Gusner left East Germany, moving first to Cologne and later to Berlin. Linda Hinrichs is played by Heidemarie Wenzel. After her husband, director Helmut Nitzschke, failed to return from a business trip to West Germany, Ms. Wenzel applied for an exit visa to join him. This effectively brought her acting career in East Germany to an end. For the next few years, she worked as an office assistant at a church. Finally in , she was allowed to immigrate to West Germany.
In , she was cast as Sylvia Hagenbeck in the popular TV series, Unsere Hagenbecks , where the death of her character on the show led to public protests. More recently, she has been seen as a regular on In aller Freundschaft , a popular TV hospital drama set in Leipzig.
The two male leads are as different as can be, and so are their careers. He continues to appear often in German television productions. Andreas Gripp, on the other hand, was a newcomer to film. Primarily a theater actor, after this film was made he reportedly returned to the stage. He died a few years later in a car accident. The Dove on the Roof is not the first color film to be converted to black-and-white.
It is a common technique for saving old films when the original negative or working copy is too faded to produce an adequate color print. That this film was rescued, not once, but twice, is one of the great success stories of film preservation. Sadly, many other films both from the east and the west are not so lucky. Prior to the s, there were few efforts to save motion pictures. The medium was seen as a disposable form of entertainment,. Hundreds of films were either thrown away or destroyed through overuse and are now gone forever. The script for this movie sat on the shelf for over ten years, and was finally made in by Lothar Warneke.
In , disco fever swept the world. The Bee Gees—formerly a Beatles-influenced band—had reinvented themselves as the kings of the nightlife, John Travolta was teaching people how to dance, and skin-tight polyester shirts were flying off the shelves. Each number starts with a black-and-white sequence that shows the various musicians wandering through the backlots of DEFA, or preparing for the numbers they are about to sing. In the first sequence, for example, the popular East German singer, Veronika Fischer, is seen being made up before the video while one of her bandmates tries unsuccessfully to start their tour bus.
About halfway through the film, the songs are interrupted by a longer comedy routine starring Rolf Herricht and Hans Joachim Preil. One of the more interesting musical numbers occurs shortly before the Herricht and Preil sketch. Scenes of Demmler sitting on a stool and strumming a guitar are interspersed with scenes of a marionette performing a striptease and very quickly edited and artfully photographed shots of a naked woman. Demmler had made a name for himself writing lyrics for nearly every major group or singer in East Germany, including those in this movie.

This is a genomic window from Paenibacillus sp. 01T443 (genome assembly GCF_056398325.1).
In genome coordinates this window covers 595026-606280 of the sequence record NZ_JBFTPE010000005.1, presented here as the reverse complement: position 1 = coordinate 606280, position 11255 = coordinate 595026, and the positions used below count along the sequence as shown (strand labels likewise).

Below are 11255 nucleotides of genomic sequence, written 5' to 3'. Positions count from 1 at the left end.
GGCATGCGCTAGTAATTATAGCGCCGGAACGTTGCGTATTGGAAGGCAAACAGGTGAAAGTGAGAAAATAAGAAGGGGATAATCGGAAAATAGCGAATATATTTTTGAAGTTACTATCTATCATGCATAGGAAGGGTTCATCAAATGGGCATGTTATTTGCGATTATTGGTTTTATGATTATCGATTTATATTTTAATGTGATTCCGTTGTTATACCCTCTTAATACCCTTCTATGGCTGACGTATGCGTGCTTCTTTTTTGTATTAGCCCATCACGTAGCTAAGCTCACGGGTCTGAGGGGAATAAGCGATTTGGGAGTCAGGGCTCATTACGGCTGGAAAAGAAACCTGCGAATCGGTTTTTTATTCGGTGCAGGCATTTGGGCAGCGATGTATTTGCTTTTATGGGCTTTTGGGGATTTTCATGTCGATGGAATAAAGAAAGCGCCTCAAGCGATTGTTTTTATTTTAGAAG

He is reported to have written the lyrics for over 10, songs. Later, in September of , he was also one of the many musicians in the GDR to sign the Rock Musician and Songwriter Resolution Resolution von Rockmusikern und Liedermachern , a petition calling for changes in the East German government. It is a little ironic that Demmler is singing in this film about sex, since it was sex that proved to be his downfall.
In , Demmler was charged with the sexual molestation of six young girls who had auditioned with him for a group he was reportedly putting together. The indictment further charged him with cases of sexual molestation of girls between the ages of 10 and In , he was fined 1, Euros in a similar case. While awaiting trial on the charges, Demmler hanged himself in his jail cell. Many of the musical sequences in DEFA Disko 77 are remarkably—perhaps even aggressively—ill-designed.
Lakomy, with his denim outfit, Prell-girl hair, oval shades, and droopy moustache was the perfect East German hipster circa His appearance was so readily identifiable that Nina Hagen once parodied him on East German television. In the video we see Lakomy, in his usual garb, trying to seduce a woman dressed like Marie Antoinette.
Why she is dressed like this is never explained. The most curious aspect of DEFA Disko 77 is how aggressively cluttered and ill-composed each musical sequence is. Scenes are filled with gantries, light poles, desks, and stagehands. As the camera circles, dozens of people working at desks obscure the view. The end result looks like it was shot from the perspective of a small child trying to catch a glimpse of a parade between the legs of the adults. To make matters worse, the band performs on a balcony three floors up while the camera stays at ground level, constantly circling around the building, as if trying to figure out where the music is coming from.
Still, this is the only video in which a couple is actually dressed as if they are going to a disco. Everyone else on the dance floor, however, is dressed in a crazy variety of outfits, including some that look suspiciously like the spacesuits from In the Dust of the Stars. Wallroth, by , had made a dozen movies for cinema and television, so we can assume that he was intentionally avoiding traditional aesthetics, perhaps in an attempt to create a more spontaneous look and feel. Whether he succeeds or not is up to the viewer, but he is clearly throwing out a lot of the rules of traditional filmmaking.